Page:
New Zealand Sea Fishes

Black Flounder – Rhombosolea retiaria

Black Flounder – Rhombosolea retiaria

By Allan Burgess

A Freshwater Flounder

The black flounder is mostly caught in fresh and brackish water, especially around river mouths. According to Arthur W. Parrott in the Queer and Rare Fishes of New Zealand, in the past large quantities of this species have been taken in Lake Ellesmere, Canterbury, at the mouths of the rivers that enter the lake, mostly amongst weeds. They are also fairly common in Lake Wairarapa and Onoke. Surprisingly they can travel very long distances up rivers see below; Where do you find black flounder? 

Size of Black Flounder

Their average length is 200 to 250 mm. They can attain a length of 450 mm but there are few records of large black flounders (McDowall, 1990). According to Tony Ayling in the Collins Guide to the Sea Fishes of New Zealand, large black flounders up to 450 mm and weighing 2kg are occasionally caught in Lake Ellesmere, Canterbury. 

Colouration of Black Flounder

The black flounder species is the most colourful and attractive of the flatfishes. Colouration can vary quite a bit with no two fish looking exactly alike. According to David H Graham in A Treasury of New Zealand Fishes, “the colour is dark, dull green with red spots which vary from the size of a mere dot to spots as large as a shilling”. A shilling measured 23.6 millimetres across.  

The distribution of the brick red spots can vary with almost every specimen in size and distribution. Sometimes the red spots have a smaller pale cream-coloured spot in their centres. Some have spots around the eyes and nose. While some individuals may have spots on their tail and fin membranes, others, like the one pictured above in a watercolour by Frank Edward Clark, do not.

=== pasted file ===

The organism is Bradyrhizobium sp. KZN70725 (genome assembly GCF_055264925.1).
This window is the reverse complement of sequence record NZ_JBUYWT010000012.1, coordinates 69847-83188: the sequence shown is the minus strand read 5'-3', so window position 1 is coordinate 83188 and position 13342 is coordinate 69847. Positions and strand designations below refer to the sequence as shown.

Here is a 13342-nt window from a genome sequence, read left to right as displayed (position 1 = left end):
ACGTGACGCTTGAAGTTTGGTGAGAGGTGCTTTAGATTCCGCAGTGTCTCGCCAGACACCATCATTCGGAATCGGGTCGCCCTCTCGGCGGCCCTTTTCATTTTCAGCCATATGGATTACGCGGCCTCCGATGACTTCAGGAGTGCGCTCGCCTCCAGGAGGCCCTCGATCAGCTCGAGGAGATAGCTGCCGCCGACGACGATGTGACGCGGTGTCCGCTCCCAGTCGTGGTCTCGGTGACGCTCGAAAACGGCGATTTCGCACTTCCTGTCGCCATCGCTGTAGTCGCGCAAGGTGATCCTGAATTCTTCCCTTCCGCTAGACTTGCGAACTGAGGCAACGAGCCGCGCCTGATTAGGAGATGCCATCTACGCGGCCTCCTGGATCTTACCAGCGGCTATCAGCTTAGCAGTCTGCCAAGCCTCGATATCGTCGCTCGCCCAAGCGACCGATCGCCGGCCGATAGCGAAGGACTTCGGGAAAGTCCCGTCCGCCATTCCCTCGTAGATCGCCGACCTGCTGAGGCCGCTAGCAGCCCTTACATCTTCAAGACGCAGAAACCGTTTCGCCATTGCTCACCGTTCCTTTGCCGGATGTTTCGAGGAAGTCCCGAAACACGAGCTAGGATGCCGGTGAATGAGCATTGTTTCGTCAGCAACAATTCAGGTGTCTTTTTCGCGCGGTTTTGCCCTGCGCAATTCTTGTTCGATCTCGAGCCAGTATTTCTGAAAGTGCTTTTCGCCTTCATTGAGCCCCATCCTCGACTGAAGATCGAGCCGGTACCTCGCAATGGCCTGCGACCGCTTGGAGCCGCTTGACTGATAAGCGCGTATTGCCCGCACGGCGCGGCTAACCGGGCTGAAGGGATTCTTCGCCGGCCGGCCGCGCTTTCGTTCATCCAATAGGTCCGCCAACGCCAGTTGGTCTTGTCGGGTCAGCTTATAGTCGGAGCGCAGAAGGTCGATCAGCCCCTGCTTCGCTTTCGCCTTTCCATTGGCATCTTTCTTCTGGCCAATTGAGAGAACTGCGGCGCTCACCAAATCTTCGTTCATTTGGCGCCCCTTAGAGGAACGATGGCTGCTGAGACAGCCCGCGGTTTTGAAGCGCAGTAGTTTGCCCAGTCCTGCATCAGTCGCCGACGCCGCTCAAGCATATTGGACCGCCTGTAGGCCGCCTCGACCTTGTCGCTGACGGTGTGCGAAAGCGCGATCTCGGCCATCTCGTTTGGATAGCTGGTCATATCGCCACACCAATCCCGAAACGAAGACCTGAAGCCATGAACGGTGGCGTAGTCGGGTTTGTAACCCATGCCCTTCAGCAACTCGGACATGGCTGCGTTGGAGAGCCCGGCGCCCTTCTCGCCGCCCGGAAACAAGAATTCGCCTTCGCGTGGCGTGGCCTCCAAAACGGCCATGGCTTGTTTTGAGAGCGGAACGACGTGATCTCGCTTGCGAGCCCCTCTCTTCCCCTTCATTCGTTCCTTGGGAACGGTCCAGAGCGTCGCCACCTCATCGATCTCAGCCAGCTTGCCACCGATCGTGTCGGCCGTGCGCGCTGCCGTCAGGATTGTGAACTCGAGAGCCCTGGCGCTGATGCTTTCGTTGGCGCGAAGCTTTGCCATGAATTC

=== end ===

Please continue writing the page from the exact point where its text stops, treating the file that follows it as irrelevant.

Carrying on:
The underside of the black flounder is a yellowish-olive colour with each scale being tipped with brown. The undersides of other specimens can often be a muddy grey. David H. Graham notes that he also saw black flounders in the fish markets that had red spots both large and small on their undersides. Some specimens had many red spots on their bellies, whilst others had just a few. 

Graham, who was at one time a biologist at the Marine Fisheries Investigation and Biological Station and Hatchery at Portobello in Dunedin, found that when live black flounders were released into the station’s holding tanks, they had less control over changing their colour to suit their habitat than either the sand-flounder or the greenback flounder.

Graham also mentions being surprised to see many black flounders in the Christchurch Fish Market that had been caught in lakes with parts of their fins, and in some cases with their whole tail missing. Graham was told this was caused by the ravages of eels.

The black flounder has an oval-shaped body. The dorsal fin has between 65 and 67 rays, The anal fin has from 43 to 45 rays.

What Do Black Flounders Eat?

Investigation of the stomach contents of black flounders has shown they had been feeding on weed, worms and often muddy ooze from the bottom. They eat almost anything found in the mud including crustaceans like shrimps and crabs, as well as worms, insects, snails, and almost any organic material. They also eat small fish and are known to feed heavily on whitebait in the spring.   

Where do you find Black Flounder?

They are found all around the New Zealand coast. It is more prevalent on both the east and west coasts of the South Island and lower North Island. They are also found in the Waikato River.

Black flounder is only found in New Zealand.

They are caught in bays along the coast, in estuaries and in harbours. They are catadromous fish. This means they are born in saltwater, then migrate into freshwater as juveniles where they grow into adults before migrating back into the ocean to spawn.

Black flounder are also known as river flounder. They can be caught inside or near river mouths and can also be caught in lowland lakes. Black flounders are well-known for travelling many kilometres upstream and living quite happily in freshwater.

Yellowbelly flounders are a similar New Zealand flatfish that also enters river estuaries and lowland rivers but unlike the black flounder, do not venture beyond the intertidal zone to live in freshwater.     

According to Ron M. McDowall in New Zealand Freshwater Fishes – A Natural History and Guide, “there are reports of black flounder at Ohura, 250 km up the Whanganui River, near the confluence of the Moawhanga and Rangitikei Rivers, 88 km from the sea; at the Manawatu Gorge, 100 km up the Manawatu River; at the Burke Hut, on the Landsborough, a tributary of the Haast (60 km upstream – Walton, 1935); about 60 km up the Clarence River, in North Canterbury; in the headwaters of the Grey River, close to Springs Junction; and in the Pomahaka and Tuapeka Rivers, in the Clutha.” 

In order to penetrate these long distances upstream the black flounder must navigate strong fast flowing water and rapids.